Both Raymond Roland, the East Galway accordion-player who was a very important figure on the London Irish music scene from the 1950s to the ’80s, and PJ Crotty, the legendary Clare flute player had recorded and played with Le Chéile in the band’s heyday.
Le Chéile were formed when musicians who played regularly in The White Hart, Fulham Broadway in the early 1970s came together. The 1960s and ’70s were golden years for traditional Irish music in London, when musicians played before packed audiences and sparked a revival that went on to spread back home and around the globe.
Le Chéile were to become the cult trad Irish group of ’70s London, producing some of the most memorable recordings of the time. The surviving original band members — master fiddler Danny Meehan, Liam Farrell (banjo), John Roe (piano) and Kevin Boyle (guitar) —reformed in 2006 alongside new recruits, flautist Paul Gallagher and box-player Andy Martyn.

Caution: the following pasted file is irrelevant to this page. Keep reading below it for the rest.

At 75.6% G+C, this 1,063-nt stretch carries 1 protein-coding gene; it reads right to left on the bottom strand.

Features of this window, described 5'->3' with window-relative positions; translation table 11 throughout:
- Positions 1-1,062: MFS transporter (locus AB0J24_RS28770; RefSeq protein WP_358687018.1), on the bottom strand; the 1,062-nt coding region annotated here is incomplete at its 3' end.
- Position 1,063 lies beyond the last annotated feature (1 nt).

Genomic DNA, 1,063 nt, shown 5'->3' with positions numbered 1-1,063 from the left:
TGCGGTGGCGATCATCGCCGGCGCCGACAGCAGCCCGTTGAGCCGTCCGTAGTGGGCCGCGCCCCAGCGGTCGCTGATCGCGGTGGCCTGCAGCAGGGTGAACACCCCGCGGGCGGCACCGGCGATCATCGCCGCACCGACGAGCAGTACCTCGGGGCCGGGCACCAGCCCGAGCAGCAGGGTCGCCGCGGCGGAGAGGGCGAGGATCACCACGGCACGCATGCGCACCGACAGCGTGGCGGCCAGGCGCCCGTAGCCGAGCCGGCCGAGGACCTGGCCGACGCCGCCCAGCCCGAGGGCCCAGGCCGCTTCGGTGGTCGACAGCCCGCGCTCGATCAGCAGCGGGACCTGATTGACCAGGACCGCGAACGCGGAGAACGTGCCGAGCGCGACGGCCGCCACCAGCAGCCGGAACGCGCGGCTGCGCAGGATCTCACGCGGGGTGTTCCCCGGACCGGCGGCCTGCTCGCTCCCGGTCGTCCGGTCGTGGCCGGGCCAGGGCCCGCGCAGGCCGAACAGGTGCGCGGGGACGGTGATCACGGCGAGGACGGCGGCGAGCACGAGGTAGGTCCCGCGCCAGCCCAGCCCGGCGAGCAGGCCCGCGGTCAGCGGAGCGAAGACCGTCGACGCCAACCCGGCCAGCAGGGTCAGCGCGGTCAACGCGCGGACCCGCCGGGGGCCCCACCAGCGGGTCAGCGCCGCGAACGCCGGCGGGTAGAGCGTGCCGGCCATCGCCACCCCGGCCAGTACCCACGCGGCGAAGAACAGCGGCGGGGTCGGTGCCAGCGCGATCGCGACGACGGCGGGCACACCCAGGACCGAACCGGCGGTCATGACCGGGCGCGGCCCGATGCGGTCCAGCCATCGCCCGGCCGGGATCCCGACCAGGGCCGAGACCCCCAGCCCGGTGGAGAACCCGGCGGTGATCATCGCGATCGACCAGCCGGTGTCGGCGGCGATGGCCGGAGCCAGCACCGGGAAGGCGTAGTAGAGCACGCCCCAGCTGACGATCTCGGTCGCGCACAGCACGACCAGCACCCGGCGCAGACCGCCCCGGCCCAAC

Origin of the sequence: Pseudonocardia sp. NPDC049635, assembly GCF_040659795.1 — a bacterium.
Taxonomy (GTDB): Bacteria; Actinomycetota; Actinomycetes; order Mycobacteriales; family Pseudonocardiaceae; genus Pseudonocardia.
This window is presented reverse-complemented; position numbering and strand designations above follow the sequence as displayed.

And if anyone thought these guys might have lost some energy and enthusiasm through the passing of time, a quick listen to their 2008 recording, Out of the West (their first since 1977) would soon knock that notion on the head!
Their shows guarantee an exciting new “big band” mix of back to basics traditional Irish music from Donegal and Galway, with a few songs thrown in to complete the package.
East Galway accordionist Raymond Roland, a session regular at the White Hart in Fulham and a founder member of Le Chéile, was regarded as a hugely important and influential figure on the London Irish music scene, all the way through from the 1950s to the ’80s.
The flowing, west Clare style of Lahinch-based flute-player PJ Crotty was also familiar to session goers in London during the 1970s, bringing an authentic taste of the pure drop to many who enjoyed the sounds of the old home in the heart of the city.
The tribute concert featuring many of their old friends in Le Chéile at the Late Nyah Club in the Gonzo is sure to provide a memorable night’s music, bristling with echoes of the west coast of Ireland and the heady days of the Irish scene in London. (Tickets €10, see below for details.)

Tickets for all the Imperial Vision Nite Club and Gonzo Theatre shows can be had at the door if not sold out, but book early with Multisound, Cavan, tel (049) 4361312 to avoid disappointment!

Permalink - Posted: August 9, 2011 at 10:03 am